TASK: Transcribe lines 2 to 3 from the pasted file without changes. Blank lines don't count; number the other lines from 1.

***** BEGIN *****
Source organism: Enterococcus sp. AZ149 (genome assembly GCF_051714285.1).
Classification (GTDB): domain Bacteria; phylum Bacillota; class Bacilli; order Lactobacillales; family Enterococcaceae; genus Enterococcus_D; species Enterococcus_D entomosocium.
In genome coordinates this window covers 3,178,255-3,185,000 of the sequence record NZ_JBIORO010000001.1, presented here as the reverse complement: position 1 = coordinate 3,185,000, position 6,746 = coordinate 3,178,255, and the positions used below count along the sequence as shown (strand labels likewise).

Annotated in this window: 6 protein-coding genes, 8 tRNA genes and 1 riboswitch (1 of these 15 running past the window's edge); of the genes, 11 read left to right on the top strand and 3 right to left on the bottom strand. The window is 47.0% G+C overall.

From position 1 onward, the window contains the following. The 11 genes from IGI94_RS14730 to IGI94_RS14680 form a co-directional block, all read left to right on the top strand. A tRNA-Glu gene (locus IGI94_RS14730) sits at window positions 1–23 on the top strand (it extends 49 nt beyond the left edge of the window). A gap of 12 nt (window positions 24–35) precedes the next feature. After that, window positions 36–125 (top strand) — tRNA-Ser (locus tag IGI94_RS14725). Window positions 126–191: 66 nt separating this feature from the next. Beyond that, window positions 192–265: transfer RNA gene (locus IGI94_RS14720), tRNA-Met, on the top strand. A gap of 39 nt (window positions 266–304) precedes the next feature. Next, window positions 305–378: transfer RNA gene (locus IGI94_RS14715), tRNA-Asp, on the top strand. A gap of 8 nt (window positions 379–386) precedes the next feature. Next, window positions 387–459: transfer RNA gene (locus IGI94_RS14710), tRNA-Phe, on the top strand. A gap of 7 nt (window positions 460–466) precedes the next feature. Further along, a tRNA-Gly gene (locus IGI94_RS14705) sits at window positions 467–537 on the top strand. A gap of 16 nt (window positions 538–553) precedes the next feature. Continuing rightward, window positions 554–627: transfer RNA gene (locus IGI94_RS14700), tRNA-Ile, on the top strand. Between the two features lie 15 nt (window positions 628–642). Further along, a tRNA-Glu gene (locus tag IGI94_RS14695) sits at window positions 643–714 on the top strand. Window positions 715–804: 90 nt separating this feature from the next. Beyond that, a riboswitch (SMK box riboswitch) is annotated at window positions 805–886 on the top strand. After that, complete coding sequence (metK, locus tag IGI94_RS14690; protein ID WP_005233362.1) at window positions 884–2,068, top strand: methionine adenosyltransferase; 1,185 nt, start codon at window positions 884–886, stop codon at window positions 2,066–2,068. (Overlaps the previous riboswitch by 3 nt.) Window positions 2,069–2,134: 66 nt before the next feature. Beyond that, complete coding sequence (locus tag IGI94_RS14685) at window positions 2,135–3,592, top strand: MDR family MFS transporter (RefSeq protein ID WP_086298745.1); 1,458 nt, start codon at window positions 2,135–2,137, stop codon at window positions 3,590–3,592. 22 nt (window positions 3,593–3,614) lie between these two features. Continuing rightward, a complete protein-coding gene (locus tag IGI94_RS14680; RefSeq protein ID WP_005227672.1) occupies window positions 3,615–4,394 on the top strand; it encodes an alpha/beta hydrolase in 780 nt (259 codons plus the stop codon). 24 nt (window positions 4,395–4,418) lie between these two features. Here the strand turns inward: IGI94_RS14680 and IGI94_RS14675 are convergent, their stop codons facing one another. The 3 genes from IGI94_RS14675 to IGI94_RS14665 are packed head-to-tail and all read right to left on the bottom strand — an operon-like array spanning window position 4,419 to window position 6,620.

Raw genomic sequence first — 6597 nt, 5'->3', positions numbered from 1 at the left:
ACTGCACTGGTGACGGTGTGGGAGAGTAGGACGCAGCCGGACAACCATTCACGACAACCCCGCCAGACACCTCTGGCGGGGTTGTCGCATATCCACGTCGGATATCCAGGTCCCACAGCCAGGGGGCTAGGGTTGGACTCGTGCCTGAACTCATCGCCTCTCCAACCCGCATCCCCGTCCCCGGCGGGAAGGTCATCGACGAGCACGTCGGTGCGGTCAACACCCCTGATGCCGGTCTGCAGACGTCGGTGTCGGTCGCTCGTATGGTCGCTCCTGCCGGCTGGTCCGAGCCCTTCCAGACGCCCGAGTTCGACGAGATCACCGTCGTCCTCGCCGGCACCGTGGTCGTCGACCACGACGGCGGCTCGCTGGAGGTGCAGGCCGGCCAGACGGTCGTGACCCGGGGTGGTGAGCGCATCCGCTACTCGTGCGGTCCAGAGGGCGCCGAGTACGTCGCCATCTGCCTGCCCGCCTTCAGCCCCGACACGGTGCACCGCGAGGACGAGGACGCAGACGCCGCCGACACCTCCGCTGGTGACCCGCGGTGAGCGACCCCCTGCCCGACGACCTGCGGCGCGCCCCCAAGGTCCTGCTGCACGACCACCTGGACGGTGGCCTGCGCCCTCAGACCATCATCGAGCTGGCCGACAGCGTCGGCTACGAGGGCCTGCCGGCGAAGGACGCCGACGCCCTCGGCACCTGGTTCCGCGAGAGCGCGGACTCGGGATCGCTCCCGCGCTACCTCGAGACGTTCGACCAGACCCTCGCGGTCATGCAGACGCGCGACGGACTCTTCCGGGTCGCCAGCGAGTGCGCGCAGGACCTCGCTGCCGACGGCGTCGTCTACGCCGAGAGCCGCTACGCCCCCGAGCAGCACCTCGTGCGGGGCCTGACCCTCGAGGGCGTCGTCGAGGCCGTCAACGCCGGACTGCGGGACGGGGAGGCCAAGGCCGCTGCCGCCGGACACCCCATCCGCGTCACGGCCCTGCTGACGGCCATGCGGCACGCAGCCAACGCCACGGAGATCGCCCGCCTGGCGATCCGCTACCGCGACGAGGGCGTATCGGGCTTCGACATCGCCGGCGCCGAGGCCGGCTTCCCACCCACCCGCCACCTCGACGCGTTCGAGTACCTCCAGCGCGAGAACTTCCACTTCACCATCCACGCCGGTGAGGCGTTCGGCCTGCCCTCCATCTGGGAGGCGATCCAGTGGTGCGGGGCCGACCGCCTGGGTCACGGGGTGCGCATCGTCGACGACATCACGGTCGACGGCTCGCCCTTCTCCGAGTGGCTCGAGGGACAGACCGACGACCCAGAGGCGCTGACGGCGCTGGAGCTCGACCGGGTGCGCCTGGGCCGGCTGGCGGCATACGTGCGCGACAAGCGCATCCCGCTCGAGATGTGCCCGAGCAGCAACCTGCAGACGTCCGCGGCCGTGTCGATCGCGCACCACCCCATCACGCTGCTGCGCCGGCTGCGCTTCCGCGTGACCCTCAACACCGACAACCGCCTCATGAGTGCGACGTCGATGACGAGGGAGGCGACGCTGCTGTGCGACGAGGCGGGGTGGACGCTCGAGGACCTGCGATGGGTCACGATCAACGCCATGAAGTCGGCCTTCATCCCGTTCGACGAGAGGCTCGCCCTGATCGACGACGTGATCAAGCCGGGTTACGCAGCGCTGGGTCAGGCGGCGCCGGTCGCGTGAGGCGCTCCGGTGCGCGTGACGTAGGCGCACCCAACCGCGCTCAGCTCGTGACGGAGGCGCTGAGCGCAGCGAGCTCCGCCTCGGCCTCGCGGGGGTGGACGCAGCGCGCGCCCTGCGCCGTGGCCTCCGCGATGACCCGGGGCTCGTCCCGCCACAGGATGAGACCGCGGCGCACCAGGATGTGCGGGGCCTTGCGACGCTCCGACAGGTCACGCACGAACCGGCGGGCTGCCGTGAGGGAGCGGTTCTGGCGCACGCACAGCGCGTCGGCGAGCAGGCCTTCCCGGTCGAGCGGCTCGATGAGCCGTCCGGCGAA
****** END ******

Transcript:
Classification (GTDB): domain Bacteria; phylum Bacillota; class Bacilli; order Lactobacillales; family Enterococcaceae; genus Enterococcus_D; species Enterococcus_D entomosocium.
In genome coordinates this window covers 3,178,255-3,185,000 of the sequence record NZ_JBIORO010000001.1, presented here as the reverse complement: position 1 = coordinate 3,185,000, position 6,746 = coordinate 3,178,255, and the positions used below count along the sequence as shown (strand labels likewise).